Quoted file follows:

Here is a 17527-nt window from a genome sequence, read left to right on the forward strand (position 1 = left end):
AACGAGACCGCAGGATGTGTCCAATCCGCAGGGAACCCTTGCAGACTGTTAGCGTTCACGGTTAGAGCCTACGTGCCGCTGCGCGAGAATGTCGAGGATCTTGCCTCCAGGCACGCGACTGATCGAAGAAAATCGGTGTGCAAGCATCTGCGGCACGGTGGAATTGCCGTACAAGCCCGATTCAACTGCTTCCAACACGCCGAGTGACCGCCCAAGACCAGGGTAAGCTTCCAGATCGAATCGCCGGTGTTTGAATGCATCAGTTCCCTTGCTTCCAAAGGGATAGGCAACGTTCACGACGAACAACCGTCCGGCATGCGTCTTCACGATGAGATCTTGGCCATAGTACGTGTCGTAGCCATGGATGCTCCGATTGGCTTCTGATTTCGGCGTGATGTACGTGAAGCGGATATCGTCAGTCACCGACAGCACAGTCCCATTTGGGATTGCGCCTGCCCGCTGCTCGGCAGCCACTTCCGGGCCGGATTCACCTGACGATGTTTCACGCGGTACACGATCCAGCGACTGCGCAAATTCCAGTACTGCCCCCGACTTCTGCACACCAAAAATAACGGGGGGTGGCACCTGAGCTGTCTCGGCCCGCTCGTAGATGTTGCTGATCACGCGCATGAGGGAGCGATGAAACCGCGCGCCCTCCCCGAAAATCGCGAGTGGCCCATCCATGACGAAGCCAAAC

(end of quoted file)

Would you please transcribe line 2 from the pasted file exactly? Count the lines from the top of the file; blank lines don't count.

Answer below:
AACGAGACCGCAGGATGTGTCCAATCCGCAGGGAACCCTTGCAGACTGTTAGCGTTCACGGTTAGAGCCTACGTGCCGCTGCGCGAGAATGTCGAGGATCTTGCCTCCAGGCACGCGACTGATCGAAGAAAATCGGTGTGCAAGCATCTGCGGCACGGTGGAATTGCCGTACAAGCCCGATTCAACTGCTTCCAACACGCCGAGTGACCGCCCAAGACCAGGGTAAGCTTCCAGATCGAATCGCCGGTGTTTGAATGCATCAGTTCCCTTGCTTCCAAAGGGATAGGCAACGTTCACGACGAACAACCGTCCGGCATGCGTCTTCACGATGAGATCTTGGCCATAGTACGTGTCGTAGCCATGGATGCTCCGATTGGCTTCTGATTTCGGCGTGATGTACGTGAAGCGGATATCGTCAGTCACCGACAGCACAGTCCCATTTGGGATTGCGCCTGCCCGCTGCTCGGCAGCCACTTCCGGGCCGGATTCACCTGACGATGTTTCACGCGGTACACGATCCAGCGACTGCGCAAATTCCAGTACTGCCCCCGACTTCTGCACACCAAAAATAACGGGGGGTGGCACCTGAGCTGTCTCGGCCCGCTCGTAGATGTTGCTGATCACGCGCATGAGGGAGCGATGAAACCGCGCGCCCTCCCCGAAAATCGCGAGTGGCCCATCCATGACGAAGCCAAAC